12-03-2022  9:10 pm   •   PDX and SEA Weather
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NORTHWEST NEWS

Tough Oregon Gun Law Faces Legal Challenge, Could Be Delayed

Midterm voters narrowly passed one of the toughest gun control laws in the nation, but the new permit-to-purchase mandate and ban on high-capacity magazines faces a lawsuit that could put it on ice just days before it's set to take effect.

Portland Approves $27M for New Homeless Camps

Public opposition to the measure and the money that will fund it has been heated, with critics saying it will criminalize homelessness and fail to address its root causes.

Portland Settles Lawsuit Over Police Use of Tear Gas

The lawsuit was originally filed by Don't Shoot Portland in June 2020. “Our freedom of expression is the foundation of how we make social change possible,” Teressa Raiford said in a news release. “Black Lives Still Matter.”

Oregon Lawmakers Lift Security Measure Imposed on Senator

Since July 2019, Sen. Brian Boquist had been required to give 12 hours notice before coming to the Oregon State Capitol, to give the state police time to bolster their security and to ensure the safety of people in the Capitol.

NEWS BRIEFS

PBS Genealogy Show Seeks Viewers’ Brick Walls

The popular PBS show “Finding Your Roots” is putting out a nationwide casting call for a non-celebrity to be featured on season...

The James Museum Opens Black Pioneers: Legacy In The American West

This first-of-its-kind-exhibition explores Black history in the West with a timeline of pictorial quilts. ...

Use of Deadly Force Investigation Involving Clackamas County Sheriff and Oregon State Police Concludes

The grand jury’s role was solely to determine whether the involved officers’ conduct warranted criminal charges; questions...

Fan buying famed ‘Goonies’ house in Oregon, listed for jumi.7M

ASTORIA, Ore. (AP) — The listing agent for the Victorian home featured in the “The Goonies” film in Astoria, Oregon, said this week the likely new owner is a fan of the classic coming-of-age movie about friendships and treasure hunting, and he promises to preserve and protect the landmark. ...

Scientists call for action to help sunflower sea stars

ASTORIA, Ore. (AP) — Scientists along the West Coast are calling for action to help sunflower sea stars, among the largest sea stars in the world, recover from catastrophic population declines. Experts say a sea star wasting disease epidemic that began in 2013 has decimated about...

Missouri holds off Arkansas 29-27 to reach bowl eligibility

COLUMBIA, Mo. (AP) — Missouri and Arkansas will be headed to similar bowl games after the Tigers held off the Razorbacks 29-27 on Saturday night, leaving each of the bitter border rivals 6-6 on the season. Only one walked out of Faurot Field with victory cigars. Brady...

Rivalry week should bring SEC bowl forecast into clear focus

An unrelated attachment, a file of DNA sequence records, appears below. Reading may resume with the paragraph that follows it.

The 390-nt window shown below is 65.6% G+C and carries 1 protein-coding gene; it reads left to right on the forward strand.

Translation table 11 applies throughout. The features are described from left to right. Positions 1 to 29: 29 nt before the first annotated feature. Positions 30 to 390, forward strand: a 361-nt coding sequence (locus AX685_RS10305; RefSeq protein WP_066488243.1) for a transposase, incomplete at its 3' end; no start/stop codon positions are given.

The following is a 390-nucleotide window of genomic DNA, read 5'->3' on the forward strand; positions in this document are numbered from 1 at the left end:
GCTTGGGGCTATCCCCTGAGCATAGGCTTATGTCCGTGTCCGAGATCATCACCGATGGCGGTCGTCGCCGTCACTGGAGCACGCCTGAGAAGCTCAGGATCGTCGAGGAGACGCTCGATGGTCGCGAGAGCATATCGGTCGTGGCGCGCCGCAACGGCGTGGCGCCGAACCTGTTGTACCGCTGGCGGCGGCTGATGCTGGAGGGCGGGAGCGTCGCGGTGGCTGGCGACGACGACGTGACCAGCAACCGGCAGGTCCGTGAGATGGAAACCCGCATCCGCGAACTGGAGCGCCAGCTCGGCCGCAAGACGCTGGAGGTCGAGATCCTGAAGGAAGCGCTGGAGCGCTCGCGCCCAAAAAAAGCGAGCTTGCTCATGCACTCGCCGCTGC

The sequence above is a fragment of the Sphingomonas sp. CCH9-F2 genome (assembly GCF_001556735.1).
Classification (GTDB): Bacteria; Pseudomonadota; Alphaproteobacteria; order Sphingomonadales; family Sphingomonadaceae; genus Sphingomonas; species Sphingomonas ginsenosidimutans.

GAINESVILLE, Fla. (AP) — It’s rivalry week for most of the Southeastern Conference. The Egg Bowl. The Iron Bowl. The Palmetto Bowl. The Sunshine Showdown. Clean, Old-Fashioned Hate. The Battle Line Rivalry. It’s a chance for everyone to either avoid or add to the powerhouse...

OPINION

‘I Unreservedly Apologize’

The Oregonian commissioned a study of its history of racism, and published the report on Oct. 24, 2022. The Skanner is pleased to republish the apology written by the editor, Therese Bottomly. We hope other institutions will follow this example of looking...

City Officials Should Take Listening Lessons

Sisters of the Road share personal reflections of their staff after a town hall meeting at which people with lived experience of homelessness spoke ...

When Student Loan Repayments Resume, Will Problems Return Too?

HBCU borrowers question little loan forgiveness, delays to financial security ...

Tell the Supreme Court: We Still Need Affirmative Action

Opponents of affirmative action have been trying to destroy it for years. And now it looks like they just might get their chance. ...

AFRICAN AMERICANS IN THE NEWS

Colorado hires Deion Sanders to turn around program

BOULDER, Colo. (AP) — Deion Sanders is taking over as head coach at Colorado, bringing his charisma and larger-than-life persona to a beleaguered Pac-12 program that’s plunged to the bottom of college football. The deal was announced Saturday night by CU athletic director Rick...

Antisemitic celebrities stoke fears of normalizing hate

A surge of anti-Jewish vitriol, spread by a world-famous rapper, an NBA star and other prominent people, is stoking fears that public figures are normalizing hate and ramping up the risk of violence in a country already experiencing a sharp increase in antisemitism. Leaders of the...

Both sides see high stakes in gay rights Supreme Court case

WASHINGTON (AP) — The Supreme Court is being warned about the potentially dire consequences of a case next week involving a Christian graphic artist who objects to designing wedding websites for same-sex couples. Rule for the designer and the justices will expose not only same-sex...

ENTERTAINMENT

Prince William, like his father, prioritizes the environment